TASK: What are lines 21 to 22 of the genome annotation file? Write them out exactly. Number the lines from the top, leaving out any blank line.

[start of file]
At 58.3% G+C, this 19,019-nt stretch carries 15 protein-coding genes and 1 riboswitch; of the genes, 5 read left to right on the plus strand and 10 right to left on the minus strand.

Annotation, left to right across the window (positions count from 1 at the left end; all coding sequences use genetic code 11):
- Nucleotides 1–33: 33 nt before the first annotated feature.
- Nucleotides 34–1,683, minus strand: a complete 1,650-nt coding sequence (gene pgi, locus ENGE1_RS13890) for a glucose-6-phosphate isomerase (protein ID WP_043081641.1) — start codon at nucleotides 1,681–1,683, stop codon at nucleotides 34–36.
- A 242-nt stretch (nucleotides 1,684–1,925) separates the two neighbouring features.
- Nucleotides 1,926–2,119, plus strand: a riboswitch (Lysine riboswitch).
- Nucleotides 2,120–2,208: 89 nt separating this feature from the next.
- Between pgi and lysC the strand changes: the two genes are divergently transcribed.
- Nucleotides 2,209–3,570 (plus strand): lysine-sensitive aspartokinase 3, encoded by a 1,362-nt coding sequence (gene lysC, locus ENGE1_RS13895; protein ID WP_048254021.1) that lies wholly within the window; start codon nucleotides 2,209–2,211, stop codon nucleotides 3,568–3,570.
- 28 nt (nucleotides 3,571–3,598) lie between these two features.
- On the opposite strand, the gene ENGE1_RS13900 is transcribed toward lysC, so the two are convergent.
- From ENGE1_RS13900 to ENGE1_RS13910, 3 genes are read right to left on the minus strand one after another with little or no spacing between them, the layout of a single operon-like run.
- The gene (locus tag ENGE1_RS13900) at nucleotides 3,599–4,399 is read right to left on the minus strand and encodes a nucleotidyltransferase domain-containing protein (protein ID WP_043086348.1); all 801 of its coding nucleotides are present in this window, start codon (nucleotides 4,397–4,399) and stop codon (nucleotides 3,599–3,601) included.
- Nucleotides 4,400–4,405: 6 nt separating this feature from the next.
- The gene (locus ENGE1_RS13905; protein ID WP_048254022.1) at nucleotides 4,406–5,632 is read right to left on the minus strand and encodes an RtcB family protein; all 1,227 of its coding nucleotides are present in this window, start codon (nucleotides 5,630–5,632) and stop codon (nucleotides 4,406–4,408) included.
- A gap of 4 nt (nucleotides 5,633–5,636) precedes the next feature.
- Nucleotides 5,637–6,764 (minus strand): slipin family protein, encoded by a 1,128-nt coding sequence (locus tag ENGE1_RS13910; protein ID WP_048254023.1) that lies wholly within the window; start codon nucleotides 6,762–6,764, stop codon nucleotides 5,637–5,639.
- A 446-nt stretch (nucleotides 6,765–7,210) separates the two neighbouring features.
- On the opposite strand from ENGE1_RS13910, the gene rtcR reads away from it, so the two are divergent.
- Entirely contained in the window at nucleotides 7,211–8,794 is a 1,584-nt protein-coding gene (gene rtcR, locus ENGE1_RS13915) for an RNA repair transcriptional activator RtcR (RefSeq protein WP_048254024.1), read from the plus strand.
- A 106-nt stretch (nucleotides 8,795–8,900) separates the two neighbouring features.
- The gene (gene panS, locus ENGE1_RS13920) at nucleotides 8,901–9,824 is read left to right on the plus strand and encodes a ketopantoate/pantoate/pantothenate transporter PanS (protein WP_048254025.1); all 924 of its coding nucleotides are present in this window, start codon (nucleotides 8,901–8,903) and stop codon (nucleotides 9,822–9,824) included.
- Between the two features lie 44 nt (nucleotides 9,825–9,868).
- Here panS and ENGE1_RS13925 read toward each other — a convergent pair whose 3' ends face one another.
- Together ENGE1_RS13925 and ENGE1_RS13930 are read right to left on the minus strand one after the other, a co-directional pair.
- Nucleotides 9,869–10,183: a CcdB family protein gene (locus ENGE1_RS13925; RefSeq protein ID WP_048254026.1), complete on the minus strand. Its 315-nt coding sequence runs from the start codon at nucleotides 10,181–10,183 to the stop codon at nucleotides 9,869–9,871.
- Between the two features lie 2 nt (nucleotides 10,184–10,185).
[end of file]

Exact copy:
- A 106-nt stretch (nucleotides 8,795–8,900) separates the two neighbouring features.
- The gene (gene panS, locus ENGE1_RS13920) at nucleotides 8,901–9,824 is read left to right on the plus strand and encodes a ketopantoate/pantoate/pantothenate transporter PanS (protein WP_048254025.1); all 924 of its coding nucleotides are present in this window, start codon (nucleotides 8,901–8,903) and stop codon (nucleotides 9,822–9,824) included.